The Earliest Medicine
The story of medicine opens with a struggle - both for survival and for understanding of a world that seemed, to its first human inhabitants, to operate by the whim of powerful forces.
So, for millennia, humanity practised primitive preventive medicine - for this was all it could do - by appeasing the gods through ritual and sacrifice.
Gradually, a body of knowledge built up, based on chance observation and trial and error. To people who believed that disease was caused by evil spirits, was it not logical to drill the skull of a person suffering from a blinding headache, in order to release them?
Unconcerned that this might also relieve intra-cranial pressure, they were simply content the procedure sometimes worked.
And slowly, in measured steps over thousands of years, the body of medical information acquired more flesh, as civilization gathered pace.
First, the ancient Egyptians mixed magic spells with psychotherapy, while using animal fat and dung as their drugs of choice; then Hammurabi of Babylon codified medical practice, primitive and brutal though it was; next, Judaic law laid down dietary and hygienic proscriptions.
But the first, tentative attempts to treat medicine as a science developed at more or less the same time in Greece, India and China. Doctors - for we may now call them so - were often wrong, but their approach to the body and disease was based on logic, each in their own tradition.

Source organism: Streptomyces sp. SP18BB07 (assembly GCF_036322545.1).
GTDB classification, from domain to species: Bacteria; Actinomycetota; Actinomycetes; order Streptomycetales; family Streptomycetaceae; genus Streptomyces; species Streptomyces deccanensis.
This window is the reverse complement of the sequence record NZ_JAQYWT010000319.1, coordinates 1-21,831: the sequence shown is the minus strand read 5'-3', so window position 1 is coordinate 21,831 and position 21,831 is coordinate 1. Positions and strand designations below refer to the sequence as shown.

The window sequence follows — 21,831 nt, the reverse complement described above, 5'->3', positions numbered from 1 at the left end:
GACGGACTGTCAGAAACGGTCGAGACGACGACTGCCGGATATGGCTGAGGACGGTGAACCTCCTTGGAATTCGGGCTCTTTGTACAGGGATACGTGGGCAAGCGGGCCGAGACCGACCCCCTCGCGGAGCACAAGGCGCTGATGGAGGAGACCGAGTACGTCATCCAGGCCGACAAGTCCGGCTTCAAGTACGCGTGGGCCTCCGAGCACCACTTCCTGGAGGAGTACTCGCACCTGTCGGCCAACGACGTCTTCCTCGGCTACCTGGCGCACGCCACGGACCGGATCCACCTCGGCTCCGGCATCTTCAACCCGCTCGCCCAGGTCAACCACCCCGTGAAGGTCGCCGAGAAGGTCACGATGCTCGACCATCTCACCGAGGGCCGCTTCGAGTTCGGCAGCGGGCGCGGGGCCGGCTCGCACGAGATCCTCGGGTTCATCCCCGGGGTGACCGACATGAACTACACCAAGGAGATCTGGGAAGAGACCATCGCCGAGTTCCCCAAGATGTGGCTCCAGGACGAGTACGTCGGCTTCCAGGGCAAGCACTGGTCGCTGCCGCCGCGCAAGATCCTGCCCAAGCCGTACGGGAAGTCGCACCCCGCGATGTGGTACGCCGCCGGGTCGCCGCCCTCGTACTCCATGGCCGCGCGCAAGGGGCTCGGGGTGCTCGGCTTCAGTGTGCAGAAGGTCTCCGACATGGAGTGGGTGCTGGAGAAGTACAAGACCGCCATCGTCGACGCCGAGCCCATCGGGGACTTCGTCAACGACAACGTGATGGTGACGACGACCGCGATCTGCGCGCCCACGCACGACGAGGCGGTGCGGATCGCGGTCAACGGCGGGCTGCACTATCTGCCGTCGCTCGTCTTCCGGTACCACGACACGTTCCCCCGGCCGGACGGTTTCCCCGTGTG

It was a golden age, soon to be torn apart by the fall of Rome, by barbarian hordes, and by the destruction of the great storehouse of ancient learning in Alexandria: in short, the Dark Ages of medicine.
As the shadow of superstition fell once more on Europe, the beam of knowledge was kept alight in the Muslim world of the Middle East. Long-forgotten truths returned, embellished, to Europe as the Moors occupied Spain and the Crusaders fought for the Holy Land.
But this reawakening was cruelly shattered as the medieval world was torn apart by the Black Death.
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